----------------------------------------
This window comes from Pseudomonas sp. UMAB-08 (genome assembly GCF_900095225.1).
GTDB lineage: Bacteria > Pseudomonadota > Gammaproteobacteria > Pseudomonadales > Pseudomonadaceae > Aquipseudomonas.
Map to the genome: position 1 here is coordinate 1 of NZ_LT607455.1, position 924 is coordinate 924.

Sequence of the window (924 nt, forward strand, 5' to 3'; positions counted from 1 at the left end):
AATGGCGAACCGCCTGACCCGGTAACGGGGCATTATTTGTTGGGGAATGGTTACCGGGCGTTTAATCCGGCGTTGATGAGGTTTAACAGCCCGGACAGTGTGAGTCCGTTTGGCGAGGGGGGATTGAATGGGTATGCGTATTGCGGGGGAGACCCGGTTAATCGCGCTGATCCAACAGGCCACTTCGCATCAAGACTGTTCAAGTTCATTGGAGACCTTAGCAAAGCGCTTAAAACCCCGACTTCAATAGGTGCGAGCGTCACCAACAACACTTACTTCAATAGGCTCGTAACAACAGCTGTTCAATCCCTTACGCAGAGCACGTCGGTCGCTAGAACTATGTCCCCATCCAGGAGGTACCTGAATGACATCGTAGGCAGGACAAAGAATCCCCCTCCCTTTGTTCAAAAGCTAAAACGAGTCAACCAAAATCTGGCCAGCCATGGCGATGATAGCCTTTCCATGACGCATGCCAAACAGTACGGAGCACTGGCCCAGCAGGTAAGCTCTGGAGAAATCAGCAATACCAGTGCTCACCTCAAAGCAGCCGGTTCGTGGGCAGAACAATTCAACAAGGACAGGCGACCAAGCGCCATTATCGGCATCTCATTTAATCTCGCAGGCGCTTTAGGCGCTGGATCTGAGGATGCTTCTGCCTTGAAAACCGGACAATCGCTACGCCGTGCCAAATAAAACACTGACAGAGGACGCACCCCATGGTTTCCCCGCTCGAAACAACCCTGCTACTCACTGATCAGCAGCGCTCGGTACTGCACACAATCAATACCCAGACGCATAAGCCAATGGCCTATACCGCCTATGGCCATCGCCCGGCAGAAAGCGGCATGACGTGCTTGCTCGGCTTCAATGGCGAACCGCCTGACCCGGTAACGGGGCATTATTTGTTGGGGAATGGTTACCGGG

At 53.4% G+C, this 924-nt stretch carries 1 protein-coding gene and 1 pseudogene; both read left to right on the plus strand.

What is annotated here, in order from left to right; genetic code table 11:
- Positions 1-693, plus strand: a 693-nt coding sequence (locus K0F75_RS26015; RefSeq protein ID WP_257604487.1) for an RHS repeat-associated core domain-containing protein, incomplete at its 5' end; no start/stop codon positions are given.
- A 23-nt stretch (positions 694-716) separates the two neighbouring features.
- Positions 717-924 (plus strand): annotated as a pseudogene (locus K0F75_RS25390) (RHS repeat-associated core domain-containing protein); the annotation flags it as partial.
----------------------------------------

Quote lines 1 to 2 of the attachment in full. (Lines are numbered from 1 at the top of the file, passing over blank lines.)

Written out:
This window comes from Pseudomonas sp. UMAB-08 (genome assembly GCF_900095225.1).
GTDB lineage: Bacteria > Pseudomonadota > Gammaproteobacteria > Pseudomonadales > Pseudomonadaceae > Aquipseudomonas.